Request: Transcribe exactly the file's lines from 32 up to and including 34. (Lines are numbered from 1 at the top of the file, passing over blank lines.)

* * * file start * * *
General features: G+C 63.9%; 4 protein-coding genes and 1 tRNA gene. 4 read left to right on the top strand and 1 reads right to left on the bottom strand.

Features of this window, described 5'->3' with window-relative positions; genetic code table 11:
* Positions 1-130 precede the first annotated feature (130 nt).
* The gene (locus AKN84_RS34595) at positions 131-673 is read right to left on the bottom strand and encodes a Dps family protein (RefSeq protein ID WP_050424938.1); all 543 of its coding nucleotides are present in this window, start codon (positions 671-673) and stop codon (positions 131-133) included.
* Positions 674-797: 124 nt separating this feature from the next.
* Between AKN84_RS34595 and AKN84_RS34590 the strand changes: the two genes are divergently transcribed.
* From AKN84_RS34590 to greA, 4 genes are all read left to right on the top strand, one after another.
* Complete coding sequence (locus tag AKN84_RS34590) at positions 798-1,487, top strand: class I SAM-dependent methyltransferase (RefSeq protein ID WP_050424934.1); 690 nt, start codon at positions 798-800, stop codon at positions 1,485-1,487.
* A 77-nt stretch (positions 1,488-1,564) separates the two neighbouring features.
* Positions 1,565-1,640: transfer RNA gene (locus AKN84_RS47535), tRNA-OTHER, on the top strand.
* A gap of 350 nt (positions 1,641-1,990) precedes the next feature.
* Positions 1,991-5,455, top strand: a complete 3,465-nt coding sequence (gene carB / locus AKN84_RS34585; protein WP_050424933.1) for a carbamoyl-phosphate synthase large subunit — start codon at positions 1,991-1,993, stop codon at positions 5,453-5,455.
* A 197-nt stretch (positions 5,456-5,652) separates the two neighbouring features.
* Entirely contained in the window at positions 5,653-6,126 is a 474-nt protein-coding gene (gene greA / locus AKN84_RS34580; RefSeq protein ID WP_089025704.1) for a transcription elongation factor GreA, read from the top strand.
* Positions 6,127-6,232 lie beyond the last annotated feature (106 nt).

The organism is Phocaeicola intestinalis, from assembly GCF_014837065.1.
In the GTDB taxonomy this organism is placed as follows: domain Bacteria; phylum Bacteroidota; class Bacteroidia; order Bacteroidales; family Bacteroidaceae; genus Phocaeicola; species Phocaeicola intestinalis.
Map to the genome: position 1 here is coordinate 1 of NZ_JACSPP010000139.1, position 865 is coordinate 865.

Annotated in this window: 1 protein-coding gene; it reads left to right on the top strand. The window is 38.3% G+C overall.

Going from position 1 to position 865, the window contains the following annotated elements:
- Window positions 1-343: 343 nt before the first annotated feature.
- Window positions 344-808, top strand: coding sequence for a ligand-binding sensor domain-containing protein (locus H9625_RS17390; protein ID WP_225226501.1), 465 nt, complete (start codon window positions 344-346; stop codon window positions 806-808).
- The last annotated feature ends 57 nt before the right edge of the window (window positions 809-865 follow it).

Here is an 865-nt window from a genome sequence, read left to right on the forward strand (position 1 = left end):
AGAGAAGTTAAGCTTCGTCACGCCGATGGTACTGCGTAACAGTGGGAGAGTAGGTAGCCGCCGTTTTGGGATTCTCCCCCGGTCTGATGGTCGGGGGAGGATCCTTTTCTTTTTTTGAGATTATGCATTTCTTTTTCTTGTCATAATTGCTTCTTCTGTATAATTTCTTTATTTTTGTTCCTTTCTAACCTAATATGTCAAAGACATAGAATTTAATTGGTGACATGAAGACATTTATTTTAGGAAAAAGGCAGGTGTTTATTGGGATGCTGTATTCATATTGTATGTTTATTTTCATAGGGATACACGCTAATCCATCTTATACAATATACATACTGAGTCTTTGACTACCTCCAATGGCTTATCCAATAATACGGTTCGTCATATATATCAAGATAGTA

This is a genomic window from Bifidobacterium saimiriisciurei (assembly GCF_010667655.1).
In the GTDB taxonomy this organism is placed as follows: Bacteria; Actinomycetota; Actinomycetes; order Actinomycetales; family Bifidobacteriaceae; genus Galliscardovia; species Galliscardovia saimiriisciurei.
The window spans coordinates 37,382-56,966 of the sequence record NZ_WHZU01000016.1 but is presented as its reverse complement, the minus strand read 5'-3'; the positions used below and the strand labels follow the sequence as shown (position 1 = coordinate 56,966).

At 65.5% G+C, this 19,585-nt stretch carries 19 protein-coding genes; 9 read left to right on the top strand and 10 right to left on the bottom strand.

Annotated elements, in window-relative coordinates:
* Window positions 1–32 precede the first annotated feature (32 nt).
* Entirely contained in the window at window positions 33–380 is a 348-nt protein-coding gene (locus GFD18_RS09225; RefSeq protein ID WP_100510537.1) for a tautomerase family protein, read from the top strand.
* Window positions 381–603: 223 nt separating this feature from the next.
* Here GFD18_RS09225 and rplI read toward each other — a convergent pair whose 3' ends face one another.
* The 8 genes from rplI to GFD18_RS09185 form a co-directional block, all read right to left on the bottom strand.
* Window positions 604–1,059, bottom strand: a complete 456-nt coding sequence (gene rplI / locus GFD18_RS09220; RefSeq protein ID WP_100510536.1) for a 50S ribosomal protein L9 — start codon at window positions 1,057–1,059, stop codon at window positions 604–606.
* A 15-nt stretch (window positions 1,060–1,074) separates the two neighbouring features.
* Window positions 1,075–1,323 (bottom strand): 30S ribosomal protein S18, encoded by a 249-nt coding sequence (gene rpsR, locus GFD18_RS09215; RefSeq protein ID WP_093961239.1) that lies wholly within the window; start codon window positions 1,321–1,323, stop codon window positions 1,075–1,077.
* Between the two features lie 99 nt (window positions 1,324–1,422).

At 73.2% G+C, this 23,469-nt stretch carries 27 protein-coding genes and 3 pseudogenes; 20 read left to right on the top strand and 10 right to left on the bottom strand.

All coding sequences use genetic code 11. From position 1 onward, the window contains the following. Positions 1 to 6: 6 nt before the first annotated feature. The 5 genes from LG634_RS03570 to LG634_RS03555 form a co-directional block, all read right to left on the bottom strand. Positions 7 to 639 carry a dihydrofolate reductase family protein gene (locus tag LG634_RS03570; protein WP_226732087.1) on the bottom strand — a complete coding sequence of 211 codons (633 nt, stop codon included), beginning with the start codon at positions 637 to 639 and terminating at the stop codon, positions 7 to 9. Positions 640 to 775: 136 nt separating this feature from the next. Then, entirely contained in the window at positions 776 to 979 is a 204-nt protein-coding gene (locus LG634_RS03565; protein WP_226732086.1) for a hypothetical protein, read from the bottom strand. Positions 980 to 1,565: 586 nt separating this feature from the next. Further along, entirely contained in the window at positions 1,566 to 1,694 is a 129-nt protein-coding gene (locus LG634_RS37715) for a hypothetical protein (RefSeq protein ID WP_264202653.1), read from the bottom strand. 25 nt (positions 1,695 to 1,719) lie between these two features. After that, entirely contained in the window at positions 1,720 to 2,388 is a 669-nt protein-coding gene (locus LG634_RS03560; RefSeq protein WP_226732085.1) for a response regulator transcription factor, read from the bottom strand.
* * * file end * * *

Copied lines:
* Entirely contained in the window at window positions 33–380 is a 348-nt protein-coding gene (locus GFD18_RS09225; RefSeq protein ID WP_100510537.1) for a tautomerase family protein, read from the top strand.
* Window positions 381–603: 223 nt separating this feature from the next.
* Here GFD18_RS09225 and rplI read toward each other — a convergent pair whose 3' ends face one another.